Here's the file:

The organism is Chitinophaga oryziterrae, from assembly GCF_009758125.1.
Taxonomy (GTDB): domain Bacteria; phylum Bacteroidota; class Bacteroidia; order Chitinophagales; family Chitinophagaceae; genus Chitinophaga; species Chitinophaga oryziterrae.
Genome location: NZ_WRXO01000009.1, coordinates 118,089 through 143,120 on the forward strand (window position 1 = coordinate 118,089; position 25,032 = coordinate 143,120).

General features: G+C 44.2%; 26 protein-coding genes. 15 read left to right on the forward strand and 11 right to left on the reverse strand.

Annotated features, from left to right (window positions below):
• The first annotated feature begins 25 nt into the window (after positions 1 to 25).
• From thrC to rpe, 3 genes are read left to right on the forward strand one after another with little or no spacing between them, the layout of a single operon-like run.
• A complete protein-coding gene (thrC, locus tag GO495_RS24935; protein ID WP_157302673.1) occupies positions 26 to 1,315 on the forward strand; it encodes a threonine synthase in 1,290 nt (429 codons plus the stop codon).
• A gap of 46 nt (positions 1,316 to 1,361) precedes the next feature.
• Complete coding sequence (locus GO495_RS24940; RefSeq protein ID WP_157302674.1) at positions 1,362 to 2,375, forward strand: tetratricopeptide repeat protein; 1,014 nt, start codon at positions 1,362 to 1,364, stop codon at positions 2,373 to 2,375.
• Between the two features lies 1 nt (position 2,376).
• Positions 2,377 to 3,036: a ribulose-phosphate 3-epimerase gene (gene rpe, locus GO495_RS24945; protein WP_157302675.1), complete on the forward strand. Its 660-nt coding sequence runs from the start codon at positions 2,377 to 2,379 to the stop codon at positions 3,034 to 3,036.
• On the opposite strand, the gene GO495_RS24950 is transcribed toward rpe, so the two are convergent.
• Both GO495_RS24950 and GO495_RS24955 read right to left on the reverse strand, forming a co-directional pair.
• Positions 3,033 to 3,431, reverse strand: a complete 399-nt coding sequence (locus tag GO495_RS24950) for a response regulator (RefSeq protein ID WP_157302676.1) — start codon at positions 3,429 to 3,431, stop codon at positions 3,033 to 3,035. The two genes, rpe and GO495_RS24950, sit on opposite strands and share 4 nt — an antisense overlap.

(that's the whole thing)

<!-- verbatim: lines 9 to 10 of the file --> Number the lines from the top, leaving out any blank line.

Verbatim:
• A gap of 46 nt (positions 1,316 to 1,361) precedes the next feature.
• Complete coding sequence (locus GO495_RS24940; RefSeq protein ID WP_157302674.1) at positions 1,362 to 2,375, forward strand: tetratricopeptide repeat protein; 1,014 nt, start codon at positions 1,362 to 1,364, stop codon at positions 2,373 to 2,375.